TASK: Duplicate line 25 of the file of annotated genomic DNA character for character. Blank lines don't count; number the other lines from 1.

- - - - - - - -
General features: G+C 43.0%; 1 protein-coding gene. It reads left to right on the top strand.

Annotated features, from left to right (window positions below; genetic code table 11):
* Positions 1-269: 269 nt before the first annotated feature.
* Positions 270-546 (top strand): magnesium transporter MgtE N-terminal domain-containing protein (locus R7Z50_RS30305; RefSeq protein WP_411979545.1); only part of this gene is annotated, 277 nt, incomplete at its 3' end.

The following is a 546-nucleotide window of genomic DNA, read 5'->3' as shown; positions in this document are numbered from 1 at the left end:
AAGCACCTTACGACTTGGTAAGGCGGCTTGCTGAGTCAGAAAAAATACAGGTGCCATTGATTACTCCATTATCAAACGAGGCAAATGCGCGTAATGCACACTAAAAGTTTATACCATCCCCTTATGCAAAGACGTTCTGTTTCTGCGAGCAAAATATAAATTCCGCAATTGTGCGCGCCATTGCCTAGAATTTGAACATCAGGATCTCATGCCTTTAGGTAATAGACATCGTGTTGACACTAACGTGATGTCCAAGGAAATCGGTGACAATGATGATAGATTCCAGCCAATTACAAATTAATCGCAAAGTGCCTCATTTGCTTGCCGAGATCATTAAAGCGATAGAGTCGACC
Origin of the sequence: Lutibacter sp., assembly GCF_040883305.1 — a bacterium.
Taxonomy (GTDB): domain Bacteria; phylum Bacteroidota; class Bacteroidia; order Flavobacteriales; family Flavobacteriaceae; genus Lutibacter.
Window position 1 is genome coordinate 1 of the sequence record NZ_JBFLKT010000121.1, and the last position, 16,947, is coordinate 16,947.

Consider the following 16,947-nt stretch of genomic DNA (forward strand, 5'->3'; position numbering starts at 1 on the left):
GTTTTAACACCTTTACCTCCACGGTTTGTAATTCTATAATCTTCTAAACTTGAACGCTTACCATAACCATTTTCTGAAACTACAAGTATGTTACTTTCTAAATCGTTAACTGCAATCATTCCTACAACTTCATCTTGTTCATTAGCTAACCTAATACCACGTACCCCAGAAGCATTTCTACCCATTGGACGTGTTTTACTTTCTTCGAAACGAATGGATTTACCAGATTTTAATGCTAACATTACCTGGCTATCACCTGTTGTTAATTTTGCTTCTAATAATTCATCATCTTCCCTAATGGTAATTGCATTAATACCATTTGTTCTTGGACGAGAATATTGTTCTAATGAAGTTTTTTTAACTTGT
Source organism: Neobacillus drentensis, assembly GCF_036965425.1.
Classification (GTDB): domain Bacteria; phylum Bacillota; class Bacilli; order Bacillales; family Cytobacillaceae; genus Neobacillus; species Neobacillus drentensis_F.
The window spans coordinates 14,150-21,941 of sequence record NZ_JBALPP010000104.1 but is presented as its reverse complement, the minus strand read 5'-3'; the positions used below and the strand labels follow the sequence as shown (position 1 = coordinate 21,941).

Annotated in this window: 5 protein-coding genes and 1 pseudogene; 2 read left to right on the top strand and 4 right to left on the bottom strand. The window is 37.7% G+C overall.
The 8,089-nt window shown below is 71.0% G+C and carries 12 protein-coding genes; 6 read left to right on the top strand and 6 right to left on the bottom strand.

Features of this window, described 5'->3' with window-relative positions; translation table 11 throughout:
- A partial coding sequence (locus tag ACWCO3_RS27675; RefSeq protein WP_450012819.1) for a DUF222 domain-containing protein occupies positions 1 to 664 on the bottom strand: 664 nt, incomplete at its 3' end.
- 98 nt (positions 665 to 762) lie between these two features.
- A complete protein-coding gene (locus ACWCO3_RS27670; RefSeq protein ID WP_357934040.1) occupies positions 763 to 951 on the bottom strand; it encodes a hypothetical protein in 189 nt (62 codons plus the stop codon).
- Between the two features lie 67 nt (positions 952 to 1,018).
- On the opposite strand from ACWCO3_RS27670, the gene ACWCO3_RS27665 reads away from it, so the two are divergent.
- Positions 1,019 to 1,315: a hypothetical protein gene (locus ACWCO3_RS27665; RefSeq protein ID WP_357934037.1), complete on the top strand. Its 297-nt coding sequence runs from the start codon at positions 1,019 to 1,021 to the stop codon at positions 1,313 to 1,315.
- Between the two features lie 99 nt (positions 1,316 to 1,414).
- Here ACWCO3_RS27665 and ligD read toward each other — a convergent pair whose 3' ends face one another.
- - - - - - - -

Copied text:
- Here ACWCO3_RS27665 and ligD read toward each other — a convergent pair whose 3' ends face one another.